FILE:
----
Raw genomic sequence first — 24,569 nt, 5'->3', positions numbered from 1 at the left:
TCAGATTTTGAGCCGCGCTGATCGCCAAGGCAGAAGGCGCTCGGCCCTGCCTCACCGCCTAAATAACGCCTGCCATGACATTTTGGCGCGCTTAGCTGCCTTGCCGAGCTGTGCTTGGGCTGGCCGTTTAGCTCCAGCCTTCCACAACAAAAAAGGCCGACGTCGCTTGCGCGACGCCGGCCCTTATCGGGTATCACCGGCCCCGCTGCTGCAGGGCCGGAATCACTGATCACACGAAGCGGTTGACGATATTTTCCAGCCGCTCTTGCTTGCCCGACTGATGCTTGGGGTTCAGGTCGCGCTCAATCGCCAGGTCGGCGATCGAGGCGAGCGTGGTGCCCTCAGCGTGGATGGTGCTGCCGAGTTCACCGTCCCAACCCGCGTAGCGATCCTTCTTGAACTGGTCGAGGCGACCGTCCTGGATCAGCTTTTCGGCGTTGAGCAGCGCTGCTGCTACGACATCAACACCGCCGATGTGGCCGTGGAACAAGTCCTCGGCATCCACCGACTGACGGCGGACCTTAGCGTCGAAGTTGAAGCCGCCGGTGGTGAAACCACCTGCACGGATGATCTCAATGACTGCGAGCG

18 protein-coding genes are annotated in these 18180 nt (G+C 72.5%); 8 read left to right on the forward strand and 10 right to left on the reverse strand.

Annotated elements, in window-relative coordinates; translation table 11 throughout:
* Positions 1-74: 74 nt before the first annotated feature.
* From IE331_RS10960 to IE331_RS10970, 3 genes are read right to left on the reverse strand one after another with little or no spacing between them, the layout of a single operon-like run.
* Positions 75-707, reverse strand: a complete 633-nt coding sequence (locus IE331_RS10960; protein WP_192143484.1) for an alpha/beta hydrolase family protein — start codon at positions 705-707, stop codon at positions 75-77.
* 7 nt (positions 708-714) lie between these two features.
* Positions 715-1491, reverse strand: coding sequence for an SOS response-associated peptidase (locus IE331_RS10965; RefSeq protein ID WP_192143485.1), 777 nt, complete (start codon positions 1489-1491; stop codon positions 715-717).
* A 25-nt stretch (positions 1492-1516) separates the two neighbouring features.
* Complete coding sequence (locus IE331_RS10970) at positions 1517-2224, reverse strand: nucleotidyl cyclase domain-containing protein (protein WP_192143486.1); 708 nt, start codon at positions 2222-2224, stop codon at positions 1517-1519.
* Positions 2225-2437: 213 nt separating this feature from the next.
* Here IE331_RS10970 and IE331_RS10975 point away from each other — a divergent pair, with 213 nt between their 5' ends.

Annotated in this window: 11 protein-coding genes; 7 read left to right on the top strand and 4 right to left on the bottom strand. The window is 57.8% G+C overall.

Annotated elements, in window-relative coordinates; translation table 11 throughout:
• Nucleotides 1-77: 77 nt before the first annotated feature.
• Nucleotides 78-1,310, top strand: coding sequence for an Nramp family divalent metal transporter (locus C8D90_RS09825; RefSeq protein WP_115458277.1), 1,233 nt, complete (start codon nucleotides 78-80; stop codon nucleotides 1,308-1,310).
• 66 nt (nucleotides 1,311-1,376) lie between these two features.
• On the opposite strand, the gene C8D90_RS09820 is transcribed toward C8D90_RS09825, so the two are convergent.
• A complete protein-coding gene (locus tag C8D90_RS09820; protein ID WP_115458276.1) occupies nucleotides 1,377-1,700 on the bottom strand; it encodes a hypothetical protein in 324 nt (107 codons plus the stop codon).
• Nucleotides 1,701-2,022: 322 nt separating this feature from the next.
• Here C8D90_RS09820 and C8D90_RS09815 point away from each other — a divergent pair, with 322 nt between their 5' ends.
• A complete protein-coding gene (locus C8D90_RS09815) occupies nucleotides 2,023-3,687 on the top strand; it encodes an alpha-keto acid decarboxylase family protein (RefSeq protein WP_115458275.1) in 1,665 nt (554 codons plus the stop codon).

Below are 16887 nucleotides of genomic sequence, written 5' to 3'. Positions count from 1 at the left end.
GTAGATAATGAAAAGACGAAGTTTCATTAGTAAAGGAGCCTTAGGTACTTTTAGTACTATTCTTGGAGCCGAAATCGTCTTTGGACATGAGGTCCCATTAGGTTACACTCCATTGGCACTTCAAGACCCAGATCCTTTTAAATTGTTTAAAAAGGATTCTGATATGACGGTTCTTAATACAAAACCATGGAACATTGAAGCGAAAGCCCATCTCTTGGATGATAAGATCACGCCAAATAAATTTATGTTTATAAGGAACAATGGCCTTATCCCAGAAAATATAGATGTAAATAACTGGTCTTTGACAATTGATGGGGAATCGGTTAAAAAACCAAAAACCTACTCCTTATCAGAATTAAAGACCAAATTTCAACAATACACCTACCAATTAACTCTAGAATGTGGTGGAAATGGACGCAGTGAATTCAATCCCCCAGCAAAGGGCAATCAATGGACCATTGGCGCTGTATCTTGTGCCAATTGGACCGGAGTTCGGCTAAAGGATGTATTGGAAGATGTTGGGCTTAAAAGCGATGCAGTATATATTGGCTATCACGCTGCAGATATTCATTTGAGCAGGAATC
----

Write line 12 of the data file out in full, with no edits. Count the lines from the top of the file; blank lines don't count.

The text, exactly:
* Positions 2225-2437: 213 nt separating this feature from the next.